I’ve been thinking a lot about heritage lately. My husband, John, and I are expecting our first child in about a week. John’s a New Englander, who traces his roots back to various European intersections, but not one that he identifies with in particular. I’m from California, the daughter of Sri Lankan immigrants.
Everyone we know is fascinated by the sort of child the two of us would produce; the fact that we’ve decided not to find out the gender just makes it all the more intriguing. Will the baby have my South Asian features – big eyes, dark hair, caramel coloring – or will he or she have my mother-in-law’s trademark heart-shaped face, almond eyes, and long lashes. Could it be the “perfect baby” (someone actually said this to me once) and be a lovely cross of both?
And since it will be a biracial child, how will we make sure he or she has some connection to its roots?
Since the baby will grow up in Boston (an odd thing for me to contemplate as a die-hard West Coaster), John will undoubtedly lavish him or her with all the trappings of a New England life. He or she will learn to love turning leaves in the fall, sledding in the winter, the unexpected snow shower in the spring, and mountain hikes in the summer. We will teach the baby about Paul Revere’s ride and Walden Woods and Thomas Jefferson. And he or she will be able to see the places where all that amazing history unfolded.
But what of my culture? With my family living in Southern California and us only visiting a couple times a year, how can we make sure this baby knows about its other half? And as a very American girl myself, what lessons do I teach about what being Sri Lankan actually means?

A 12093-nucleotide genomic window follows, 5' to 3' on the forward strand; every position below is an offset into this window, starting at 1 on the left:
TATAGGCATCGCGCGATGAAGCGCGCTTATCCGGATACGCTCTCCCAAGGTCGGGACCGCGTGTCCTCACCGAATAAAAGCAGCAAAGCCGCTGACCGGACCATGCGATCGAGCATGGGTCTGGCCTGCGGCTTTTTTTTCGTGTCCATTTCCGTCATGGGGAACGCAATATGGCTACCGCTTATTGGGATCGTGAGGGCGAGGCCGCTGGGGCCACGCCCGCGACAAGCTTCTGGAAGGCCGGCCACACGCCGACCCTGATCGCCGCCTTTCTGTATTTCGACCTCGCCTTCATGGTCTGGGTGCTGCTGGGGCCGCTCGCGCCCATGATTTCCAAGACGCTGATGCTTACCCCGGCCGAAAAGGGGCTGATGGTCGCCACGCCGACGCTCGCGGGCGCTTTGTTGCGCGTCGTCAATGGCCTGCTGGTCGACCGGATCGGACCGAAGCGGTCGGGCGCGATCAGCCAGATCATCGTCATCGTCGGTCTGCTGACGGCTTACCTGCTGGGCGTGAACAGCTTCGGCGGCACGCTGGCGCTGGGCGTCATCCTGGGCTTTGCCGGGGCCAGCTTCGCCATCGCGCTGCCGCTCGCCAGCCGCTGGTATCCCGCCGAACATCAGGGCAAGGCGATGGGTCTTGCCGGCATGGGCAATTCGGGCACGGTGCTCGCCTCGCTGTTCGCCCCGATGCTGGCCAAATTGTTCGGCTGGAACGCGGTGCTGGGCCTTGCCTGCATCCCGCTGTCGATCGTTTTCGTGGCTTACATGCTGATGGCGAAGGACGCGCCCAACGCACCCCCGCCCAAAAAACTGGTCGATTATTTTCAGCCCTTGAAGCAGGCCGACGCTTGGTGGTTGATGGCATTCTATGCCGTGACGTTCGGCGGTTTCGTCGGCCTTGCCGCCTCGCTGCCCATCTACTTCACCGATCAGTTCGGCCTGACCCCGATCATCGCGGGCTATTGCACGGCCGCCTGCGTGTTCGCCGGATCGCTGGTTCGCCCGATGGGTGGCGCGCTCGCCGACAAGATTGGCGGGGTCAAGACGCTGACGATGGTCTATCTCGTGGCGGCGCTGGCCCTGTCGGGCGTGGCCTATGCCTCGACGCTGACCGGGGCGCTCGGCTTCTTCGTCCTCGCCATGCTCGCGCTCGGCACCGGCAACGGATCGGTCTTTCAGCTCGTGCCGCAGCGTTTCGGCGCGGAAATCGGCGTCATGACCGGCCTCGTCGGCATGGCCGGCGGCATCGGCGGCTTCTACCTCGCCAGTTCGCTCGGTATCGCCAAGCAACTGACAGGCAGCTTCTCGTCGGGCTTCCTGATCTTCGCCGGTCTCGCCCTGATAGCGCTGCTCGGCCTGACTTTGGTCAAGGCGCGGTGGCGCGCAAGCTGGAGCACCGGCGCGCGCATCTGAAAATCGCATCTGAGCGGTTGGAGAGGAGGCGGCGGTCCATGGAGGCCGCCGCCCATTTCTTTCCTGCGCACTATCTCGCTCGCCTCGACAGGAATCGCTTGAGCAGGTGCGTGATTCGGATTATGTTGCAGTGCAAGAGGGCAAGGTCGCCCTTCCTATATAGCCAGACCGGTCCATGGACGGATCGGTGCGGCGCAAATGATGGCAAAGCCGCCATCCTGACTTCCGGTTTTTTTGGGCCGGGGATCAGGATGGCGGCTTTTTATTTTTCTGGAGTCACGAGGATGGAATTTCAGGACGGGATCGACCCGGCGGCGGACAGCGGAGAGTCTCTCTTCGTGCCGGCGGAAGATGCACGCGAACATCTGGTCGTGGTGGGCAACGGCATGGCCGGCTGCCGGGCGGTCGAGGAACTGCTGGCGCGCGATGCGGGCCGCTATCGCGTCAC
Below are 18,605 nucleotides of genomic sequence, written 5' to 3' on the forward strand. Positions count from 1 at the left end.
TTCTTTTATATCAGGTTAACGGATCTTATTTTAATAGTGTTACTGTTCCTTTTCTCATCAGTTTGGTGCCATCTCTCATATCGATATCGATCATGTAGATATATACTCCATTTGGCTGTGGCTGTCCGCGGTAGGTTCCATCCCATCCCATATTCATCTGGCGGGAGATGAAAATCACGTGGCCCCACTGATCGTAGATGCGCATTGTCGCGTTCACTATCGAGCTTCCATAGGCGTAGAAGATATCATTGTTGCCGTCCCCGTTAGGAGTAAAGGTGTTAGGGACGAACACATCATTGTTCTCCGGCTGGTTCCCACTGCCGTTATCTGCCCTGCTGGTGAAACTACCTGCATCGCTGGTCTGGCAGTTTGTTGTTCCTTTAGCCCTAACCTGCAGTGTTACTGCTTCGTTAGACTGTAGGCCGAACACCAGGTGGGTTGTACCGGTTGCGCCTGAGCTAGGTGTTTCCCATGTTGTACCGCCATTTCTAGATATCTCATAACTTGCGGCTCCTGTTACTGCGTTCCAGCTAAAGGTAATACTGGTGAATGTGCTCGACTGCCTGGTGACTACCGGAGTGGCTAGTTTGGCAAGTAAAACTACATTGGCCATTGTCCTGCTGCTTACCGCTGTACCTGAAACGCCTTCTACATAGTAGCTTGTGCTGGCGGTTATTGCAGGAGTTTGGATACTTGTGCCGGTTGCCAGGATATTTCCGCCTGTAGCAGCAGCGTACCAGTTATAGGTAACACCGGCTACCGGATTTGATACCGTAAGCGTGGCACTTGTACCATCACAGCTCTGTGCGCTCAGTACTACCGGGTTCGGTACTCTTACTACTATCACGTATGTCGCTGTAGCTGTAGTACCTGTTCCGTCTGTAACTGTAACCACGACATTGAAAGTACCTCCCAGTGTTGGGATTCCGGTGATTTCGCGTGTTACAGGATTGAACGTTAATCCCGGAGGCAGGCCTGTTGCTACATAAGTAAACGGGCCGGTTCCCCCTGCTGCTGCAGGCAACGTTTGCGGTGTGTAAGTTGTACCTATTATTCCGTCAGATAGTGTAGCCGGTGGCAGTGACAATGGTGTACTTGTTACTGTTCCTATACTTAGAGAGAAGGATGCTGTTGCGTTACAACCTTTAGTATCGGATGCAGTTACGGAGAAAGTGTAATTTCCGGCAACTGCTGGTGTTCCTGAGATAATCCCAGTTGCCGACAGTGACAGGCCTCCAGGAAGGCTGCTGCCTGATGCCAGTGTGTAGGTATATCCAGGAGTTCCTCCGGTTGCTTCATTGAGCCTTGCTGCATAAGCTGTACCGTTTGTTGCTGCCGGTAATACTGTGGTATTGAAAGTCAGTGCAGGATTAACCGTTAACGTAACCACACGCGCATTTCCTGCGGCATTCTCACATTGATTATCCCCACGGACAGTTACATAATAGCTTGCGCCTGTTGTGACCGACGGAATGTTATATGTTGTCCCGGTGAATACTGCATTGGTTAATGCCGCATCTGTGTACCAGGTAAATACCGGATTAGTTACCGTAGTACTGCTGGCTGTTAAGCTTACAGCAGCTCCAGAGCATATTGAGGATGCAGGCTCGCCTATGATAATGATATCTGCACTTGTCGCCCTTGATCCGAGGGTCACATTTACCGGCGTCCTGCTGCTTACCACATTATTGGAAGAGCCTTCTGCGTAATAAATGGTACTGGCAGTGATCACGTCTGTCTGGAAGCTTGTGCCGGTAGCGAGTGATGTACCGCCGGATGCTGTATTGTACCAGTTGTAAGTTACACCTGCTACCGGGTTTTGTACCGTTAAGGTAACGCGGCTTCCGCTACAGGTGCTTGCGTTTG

This latest concern cropped up in my mind during the last few weeks as I followed the humanitarian situation in Sri Lanka. There are very recent reports that the fighting has ended, but aid organizations like Oxfam and others still have a lot of work to do on the ground. Oxfam is providing cooked food, clean water, and sanitation and public health services, while advocating on behalf of the civilians, Sinhalese and Tamil alike, who have lost so much in the midst of a war not of their making.
When my parents left Sri Lanka more than 30 years ago, they did so in part because of the worsening conditions in the country. By coming to America, by starting all over again and working very hard in the way that so many immigrants do, they gave my sister and me many gifts: excellent education, endless opportunity, and-perhaps most important-a physical and emotional security that we sometimes take for granted, and that so many in Sri Lanka cannot.
Maybe that’s why, although I am of Sinhalese heritage, I never really identified with it growing up in the States. I’d always just thought of myself as simply Sri Lankan-American. I see now that that, too, was a gift from my parents. The country’s political problems and corresponding violence were always something for them to debate, crisscrossing back and forth in English and Sinhala at extended family gatherings. It may have been part of their plan too that, for us, ignorance was a kind of bliss.
My parents grew up at a certain time, with a certain background, in a certain place. Most of their political feelings are really reflections of the sadness they now feel looking back on a home that’s nothing like what they remember, so different from the place that was once so peaceful it was nicknamed “Serendip.”
I’m grateful for the choices they made. Those choices, in a way, reflect who I am. But what is right for my child? I feel like I need to decide how much I want him or her to know about all of this. But like so many other parenting decisions, I’m still figuring this one out. I hope that my instincts will kick in at the right time and tell me the best way to move forward.